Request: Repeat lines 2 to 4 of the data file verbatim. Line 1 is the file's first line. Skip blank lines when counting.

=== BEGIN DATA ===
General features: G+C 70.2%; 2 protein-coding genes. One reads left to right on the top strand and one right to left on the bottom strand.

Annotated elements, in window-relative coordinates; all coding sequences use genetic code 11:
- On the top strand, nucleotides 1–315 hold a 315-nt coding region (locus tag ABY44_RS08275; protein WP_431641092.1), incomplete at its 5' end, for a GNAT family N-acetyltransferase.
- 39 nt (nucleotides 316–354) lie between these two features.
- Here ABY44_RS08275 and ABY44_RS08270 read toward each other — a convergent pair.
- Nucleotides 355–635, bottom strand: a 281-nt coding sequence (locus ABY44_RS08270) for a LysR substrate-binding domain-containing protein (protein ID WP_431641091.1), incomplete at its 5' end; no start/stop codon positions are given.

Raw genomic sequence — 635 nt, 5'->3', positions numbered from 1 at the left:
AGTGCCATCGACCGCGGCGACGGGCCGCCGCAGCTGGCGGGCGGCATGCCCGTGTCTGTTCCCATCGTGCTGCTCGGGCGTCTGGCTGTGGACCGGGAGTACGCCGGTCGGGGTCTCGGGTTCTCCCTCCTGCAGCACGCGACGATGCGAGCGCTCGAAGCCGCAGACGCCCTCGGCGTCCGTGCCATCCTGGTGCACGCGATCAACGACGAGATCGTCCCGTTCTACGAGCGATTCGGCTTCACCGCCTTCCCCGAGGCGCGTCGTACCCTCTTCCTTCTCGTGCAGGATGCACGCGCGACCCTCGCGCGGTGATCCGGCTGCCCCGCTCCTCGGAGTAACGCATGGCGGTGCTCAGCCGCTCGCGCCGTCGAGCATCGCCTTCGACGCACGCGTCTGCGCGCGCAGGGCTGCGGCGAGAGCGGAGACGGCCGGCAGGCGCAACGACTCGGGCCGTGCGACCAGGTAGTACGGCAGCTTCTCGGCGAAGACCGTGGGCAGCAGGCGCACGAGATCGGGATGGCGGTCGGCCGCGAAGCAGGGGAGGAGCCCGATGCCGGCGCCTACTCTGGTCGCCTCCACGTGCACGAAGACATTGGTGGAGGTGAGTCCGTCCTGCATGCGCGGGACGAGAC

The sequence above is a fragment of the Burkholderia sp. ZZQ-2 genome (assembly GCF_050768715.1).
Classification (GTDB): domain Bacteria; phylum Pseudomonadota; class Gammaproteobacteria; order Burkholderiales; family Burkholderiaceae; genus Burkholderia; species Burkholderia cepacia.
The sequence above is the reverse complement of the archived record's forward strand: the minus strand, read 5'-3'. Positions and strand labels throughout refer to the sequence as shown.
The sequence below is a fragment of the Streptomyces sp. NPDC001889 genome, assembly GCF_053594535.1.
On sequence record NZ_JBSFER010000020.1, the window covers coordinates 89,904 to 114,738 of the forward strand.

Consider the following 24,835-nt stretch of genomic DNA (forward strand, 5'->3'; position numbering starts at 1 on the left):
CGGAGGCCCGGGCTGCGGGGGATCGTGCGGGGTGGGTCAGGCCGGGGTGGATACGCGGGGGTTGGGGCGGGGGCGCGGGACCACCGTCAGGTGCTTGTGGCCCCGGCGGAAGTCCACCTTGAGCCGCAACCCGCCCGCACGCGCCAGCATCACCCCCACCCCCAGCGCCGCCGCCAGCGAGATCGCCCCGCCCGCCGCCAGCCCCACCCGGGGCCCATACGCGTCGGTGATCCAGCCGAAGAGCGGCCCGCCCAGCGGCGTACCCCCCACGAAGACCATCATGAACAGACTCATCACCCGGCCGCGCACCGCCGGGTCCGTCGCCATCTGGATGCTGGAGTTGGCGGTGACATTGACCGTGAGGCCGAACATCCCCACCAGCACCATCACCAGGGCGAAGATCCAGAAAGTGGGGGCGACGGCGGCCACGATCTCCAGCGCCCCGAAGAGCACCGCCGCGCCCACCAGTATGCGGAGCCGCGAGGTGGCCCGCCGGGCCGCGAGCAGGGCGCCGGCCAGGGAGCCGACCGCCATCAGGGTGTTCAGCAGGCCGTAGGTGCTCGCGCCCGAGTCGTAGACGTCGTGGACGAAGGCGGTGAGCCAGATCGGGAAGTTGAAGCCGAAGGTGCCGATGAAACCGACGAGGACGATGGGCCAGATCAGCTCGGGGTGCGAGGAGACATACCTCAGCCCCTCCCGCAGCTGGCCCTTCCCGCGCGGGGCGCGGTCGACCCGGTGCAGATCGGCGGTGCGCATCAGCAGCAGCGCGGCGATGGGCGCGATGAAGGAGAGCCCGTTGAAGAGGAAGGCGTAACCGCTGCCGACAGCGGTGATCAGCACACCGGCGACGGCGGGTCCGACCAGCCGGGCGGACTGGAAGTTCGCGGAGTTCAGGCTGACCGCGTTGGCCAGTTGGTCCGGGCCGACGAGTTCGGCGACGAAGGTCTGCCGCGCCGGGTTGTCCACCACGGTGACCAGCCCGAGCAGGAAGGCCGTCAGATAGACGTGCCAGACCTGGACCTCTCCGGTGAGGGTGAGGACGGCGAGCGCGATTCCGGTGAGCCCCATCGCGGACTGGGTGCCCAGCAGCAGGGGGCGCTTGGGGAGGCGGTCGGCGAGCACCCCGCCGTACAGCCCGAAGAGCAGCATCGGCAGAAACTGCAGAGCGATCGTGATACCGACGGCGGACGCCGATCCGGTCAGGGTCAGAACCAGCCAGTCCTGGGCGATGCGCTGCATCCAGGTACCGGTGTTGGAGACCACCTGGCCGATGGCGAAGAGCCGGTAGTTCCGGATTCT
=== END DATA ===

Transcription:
Annotated elements, in window-relative coordinates; all coding sequences use genetic code 11:
- On the top strand, nucleotides 1–315 hold a 315-nt coding region (locus tag ABY44_RS08275; protein WP_431641092.1), incomplete at its 5' end, for a GNAT family N-acetyltransferase.
- 39 nt (nucleotides 316–354) lie between these two features.